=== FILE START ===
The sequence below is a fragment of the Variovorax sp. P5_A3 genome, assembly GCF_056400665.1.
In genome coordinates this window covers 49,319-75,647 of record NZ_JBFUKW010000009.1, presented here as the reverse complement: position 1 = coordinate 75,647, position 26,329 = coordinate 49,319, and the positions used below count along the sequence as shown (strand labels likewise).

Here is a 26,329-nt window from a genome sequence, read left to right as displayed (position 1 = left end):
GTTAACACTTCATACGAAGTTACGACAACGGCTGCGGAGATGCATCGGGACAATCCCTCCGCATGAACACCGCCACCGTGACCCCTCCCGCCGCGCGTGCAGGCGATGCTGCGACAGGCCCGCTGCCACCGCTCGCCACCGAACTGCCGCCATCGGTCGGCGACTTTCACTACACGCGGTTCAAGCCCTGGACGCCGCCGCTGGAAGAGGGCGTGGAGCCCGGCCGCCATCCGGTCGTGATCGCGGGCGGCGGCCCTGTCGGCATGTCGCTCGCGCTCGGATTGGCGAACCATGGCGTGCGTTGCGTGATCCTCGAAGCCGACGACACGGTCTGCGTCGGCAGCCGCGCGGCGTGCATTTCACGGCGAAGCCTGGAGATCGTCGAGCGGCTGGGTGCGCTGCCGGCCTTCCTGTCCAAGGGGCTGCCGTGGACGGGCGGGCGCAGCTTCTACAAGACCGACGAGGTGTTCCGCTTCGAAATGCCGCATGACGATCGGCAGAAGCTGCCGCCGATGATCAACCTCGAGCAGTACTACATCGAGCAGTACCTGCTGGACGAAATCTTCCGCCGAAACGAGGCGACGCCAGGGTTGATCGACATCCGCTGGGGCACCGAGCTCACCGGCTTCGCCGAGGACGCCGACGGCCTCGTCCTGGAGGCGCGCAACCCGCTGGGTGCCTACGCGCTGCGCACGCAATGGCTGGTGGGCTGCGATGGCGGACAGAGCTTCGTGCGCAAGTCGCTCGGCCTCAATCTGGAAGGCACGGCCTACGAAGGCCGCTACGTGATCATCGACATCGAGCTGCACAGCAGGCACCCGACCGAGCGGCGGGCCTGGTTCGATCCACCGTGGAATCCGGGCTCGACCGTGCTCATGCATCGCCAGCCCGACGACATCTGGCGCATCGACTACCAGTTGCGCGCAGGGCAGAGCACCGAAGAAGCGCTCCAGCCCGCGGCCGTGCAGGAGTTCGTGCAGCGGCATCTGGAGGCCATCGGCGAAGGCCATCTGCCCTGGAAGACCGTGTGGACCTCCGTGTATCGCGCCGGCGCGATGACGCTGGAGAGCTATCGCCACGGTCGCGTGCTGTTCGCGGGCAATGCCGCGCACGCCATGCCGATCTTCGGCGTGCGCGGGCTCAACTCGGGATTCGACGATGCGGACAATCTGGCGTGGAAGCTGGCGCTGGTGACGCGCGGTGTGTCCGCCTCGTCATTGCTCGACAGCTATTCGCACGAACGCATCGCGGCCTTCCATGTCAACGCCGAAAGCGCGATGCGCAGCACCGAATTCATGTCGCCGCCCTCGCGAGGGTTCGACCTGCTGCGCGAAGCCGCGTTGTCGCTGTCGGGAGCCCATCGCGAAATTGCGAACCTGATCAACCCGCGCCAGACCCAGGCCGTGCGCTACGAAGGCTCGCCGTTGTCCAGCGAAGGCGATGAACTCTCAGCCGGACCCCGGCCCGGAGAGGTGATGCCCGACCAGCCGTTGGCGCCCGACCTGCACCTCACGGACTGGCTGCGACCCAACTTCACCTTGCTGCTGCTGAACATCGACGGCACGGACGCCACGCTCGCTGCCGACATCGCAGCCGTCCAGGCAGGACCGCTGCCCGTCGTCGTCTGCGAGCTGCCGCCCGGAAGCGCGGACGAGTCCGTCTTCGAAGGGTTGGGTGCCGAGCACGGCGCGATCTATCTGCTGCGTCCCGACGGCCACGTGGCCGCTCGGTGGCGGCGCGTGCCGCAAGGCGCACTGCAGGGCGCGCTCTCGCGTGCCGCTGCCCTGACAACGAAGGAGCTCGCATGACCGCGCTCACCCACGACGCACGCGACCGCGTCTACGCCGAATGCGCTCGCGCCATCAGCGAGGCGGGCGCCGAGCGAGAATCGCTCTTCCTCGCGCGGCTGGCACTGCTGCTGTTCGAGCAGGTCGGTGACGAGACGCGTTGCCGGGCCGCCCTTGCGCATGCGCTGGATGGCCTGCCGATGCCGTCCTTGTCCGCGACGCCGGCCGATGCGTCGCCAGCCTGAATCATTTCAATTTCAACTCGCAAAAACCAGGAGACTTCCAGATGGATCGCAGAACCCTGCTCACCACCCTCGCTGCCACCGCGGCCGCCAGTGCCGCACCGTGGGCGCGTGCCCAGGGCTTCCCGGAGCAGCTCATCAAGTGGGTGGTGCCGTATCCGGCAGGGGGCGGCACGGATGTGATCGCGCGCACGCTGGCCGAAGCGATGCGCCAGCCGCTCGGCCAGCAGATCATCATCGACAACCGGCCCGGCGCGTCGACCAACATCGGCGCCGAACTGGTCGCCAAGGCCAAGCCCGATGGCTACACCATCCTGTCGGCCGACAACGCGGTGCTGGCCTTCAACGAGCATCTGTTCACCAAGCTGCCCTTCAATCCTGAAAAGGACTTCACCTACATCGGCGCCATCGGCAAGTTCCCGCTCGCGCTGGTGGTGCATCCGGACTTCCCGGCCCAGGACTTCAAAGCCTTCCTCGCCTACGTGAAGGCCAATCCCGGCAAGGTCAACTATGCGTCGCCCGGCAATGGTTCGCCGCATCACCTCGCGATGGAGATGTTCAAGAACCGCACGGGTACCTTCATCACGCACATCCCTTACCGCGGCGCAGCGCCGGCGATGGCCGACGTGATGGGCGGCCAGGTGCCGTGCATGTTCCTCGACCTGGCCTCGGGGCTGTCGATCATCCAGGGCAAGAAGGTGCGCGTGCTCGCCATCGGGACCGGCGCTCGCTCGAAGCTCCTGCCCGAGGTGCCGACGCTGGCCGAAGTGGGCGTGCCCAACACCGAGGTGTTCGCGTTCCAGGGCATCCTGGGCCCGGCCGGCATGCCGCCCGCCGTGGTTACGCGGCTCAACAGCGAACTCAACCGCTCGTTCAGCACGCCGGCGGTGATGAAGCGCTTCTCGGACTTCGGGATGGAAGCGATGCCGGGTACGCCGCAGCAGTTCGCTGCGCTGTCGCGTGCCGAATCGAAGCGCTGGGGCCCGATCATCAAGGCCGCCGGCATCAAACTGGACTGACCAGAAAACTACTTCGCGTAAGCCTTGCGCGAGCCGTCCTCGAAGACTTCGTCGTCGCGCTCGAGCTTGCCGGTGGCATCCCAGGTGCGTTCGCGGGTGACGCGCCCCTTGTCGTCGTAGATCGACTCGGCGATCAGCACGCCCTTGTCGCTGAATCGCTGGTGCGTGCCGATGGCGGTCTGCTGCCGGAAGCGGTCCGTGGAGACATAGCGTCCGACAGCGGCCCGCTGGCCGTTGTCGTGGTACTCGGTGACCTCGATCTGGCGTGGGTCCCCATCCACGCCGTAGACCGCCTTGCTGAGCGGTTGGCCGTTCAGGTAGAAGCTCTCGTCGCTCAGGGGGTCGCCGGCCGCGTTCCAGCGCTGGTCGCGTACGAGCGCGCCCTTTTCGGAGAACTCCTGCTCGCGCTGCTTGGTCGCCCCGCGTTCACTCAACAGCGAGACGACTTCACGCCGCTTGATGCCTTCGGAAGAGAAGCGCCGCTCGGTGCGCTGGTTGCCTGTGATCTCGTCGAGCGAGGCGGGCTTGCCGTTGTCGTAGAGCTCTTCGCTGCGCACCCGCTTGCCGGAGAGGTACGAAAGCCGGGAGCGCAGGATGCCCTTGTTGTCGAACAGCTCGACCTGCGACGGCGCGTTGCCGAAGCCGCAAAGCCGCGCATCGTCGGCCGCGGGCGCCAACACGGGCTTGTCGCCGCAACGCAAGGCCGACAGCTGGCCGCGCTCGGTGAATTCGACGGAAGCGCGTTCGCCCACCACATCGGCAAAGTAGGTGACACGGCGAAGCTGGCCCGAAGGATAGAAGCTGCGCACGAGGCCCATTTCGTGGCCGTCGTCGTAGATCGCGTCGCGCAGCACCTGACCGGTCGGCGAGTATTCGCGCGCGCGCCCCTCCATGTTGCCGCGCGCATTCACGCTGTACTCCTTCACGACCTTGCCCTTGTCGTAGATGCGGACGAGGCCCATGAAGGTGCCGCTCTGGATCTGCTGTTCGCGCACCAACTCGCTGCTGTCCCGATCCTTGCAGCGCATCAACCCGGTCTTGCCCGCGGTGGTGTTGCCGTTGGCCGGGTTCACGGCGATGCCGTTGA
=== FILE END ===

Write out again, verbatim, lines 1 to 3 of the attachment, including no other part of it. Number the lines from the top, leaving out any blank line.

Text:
The sequence below is a fragment of the Variovorax sp. P5_A3 genome, assembly GCF_056400665.1.
In genome coordinates this window covers 49,319-75,647 of record NZ_JBFUKW010000009.1, presented here as the reverse complement: position 1 = coordinate 75,647, position 26,329 = coordinate 49,319, and the positions used below count along the sequence as shown (strand labels likewise).

Here is a 26,329-nt window from a genome sequence, read left to right as displayed (position 1 = left end):